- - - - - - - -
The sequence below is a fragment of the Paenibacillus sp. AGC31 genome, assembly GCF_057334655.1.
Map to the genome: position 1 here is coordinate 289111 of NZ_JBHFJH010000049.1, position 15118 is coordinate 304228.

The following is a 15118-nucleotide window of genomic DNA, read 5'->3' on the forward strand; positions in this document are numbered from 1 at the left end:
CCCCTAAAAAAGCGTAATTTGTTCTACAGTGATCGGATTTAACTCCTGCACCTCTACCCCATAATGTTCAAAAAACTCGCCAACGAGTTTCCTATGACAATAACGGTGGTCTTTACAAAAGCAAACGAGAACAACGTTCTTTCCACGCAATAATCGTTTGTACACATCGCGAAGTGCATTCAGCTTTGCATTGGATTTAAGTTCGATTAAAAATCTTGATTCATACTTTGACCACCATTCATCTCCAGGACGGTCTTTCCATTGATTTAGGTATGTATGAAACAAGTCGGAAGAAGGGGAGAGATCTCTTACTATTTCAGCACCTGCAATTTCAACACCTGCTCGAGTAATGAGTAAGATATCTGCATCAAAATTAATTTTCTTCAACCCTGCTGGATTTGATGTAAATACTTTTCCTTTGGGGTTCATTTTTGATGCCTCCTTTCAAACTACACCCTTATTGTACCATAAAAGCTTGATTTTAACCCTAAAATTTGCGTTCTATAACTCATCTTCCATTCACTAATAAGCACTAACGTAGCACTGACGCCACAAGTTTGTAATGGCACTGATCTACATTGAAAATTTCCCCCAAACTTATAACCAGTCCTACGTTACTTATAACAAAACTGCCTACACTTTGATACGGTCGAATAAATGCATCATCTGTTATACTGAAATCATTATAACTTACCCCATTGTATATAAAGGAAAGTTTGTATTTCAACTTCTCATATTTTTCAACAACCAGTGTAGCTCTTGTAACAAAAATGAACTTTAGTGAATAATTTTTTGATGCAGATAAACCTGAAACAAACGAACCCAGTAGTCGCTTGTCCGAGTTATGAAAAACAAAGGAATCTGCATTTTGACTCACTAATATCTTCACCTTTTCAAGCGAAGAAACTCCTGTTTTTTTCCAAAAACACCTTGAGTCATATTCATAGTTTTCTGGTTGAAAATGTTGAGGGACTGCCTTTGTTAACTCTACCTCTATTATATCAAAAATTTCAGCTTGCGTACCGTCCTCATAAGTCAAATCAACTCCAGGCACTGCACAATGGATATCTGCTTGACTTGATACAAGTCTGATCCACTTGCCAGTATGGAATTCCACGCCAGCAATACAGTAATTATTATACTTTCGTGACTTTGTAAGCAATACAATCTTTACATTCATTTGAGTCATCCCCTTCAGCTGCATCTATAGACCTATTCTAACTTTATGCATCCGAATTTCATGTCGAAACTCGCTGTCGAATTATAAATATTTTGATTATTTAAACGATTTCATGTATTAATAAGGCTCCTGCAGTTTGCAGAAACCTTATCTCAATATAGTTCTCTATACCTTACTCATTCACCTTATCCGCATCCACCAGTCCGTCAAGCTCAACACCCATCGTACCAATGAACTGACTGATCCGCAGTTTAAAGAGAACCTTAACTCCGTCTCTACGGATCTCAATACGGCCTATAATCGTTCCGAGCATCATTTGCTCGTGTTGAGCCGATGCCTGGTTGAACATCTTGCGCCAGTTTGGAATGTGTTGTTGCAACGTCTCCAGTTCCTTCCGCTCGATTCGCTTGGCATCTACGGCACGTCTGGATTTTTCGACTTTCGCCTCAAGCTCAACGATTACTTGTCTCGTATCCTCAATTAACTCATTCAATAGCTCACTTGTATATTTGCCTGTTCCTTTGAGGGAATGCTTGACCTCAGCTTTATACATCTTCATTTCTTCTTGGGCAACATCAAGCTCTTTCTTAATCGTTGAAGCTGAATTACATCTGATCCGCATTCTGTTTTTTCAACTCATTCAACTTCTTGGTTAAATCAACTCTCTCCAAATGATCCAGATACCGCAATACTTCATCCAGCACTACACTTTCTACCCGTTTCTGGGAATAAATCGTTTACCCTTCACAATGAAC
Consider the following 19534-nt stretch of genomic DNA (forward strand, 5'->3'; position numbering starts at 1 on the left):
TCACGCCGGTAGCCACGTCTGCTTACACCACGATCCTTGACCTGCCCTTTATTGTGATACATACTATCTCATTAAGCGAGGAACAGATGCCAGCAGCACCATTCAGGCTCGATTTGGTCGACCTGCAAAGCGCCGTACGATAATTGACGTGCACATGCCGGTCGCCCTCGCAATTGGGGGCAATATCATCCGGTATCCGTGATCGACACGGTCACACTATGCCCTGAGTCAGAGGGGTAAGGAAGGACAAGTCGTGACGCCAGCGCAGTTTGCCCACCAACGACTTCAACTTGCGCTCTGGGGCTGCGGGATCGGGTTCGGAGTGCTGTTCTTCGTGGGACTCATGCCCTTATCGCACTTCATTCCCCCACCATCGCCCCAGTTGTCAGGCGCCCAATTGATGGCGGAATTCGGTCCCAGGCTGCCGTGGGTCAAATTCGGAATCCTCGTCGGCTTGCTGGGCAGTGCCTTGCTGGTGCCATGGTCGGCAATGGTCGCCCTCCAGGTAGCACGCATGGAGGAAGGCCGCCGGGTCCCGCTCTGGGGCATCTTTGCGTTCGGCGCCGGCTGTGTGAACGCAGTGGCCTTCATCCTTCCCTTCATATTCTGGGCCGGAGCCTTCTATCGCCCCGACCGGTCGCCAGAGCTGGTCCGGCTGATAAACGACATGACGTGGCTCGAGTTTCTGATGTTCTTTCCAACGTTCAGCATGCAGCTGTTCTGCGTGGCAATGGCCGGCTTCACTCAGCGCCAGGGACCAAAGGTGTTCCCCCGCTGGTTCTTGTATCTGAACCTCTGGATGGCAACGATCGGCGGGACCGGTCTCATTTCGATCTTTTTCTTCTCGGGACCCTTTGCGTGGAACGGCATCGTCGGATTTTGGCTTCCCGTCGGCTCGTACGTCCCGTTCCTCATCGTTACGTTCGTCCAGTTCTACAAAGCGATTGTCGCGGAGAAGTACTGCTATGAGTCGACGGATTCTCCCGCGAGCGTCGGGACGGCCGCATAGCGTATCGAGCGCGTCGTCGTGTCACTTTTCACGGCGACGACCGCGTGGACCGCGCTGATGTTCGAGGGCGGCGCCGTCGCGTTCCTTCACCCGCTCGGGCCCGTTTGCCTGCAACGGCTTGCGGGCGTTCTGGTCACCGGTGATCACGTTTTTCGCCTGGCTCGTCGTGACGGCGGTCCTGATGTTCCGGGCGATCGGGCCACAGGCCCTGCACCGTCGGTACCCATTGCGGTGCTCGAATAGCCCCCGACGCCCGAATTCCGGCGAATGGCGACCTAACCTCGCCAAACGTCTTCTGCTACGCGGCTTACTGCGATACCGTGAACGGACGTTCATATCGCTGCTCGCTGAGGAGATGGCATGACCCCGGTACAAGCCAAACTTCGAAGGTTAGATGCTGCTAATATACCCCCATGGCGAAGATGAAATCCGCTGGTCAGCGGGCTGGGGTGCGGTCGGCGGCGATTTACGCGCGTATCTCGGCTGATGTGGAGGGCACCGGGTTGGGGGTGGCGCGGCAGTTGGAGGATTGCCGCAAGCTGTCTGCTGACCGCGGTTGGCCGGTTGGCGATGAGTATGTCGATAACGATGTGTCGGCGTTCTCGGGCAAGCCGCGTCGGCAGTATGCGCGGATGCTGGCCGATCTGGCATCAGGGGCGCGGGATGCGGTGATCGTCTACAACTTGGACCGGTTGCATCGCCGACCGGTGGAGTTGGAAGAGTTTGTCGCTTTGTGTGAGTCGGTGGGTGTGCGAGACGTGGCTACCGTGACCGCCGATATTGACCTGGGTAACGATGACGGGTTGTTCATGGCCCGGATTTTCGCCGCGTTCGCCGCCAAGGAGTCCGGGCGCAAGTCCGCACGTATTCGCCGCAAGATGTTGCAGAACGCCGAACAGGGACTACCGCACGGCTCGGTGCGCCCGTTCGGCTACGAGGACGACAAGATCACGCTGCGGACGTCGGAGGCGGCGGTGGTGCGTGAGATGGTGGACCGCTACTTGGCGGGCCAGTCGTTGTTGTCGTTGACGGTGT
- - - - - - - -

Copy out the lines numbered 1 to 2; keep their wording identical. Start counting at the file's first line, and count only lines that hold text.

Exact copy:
The sequence below is a fragment of the Paenibacillus sp. AGC31 genome, assembly GCF_057334655.1.
Map to the genome: position 1 here is coordinate 289111 of NZ_JBHFJH010000049.1, position 15118 is coordinate 304228.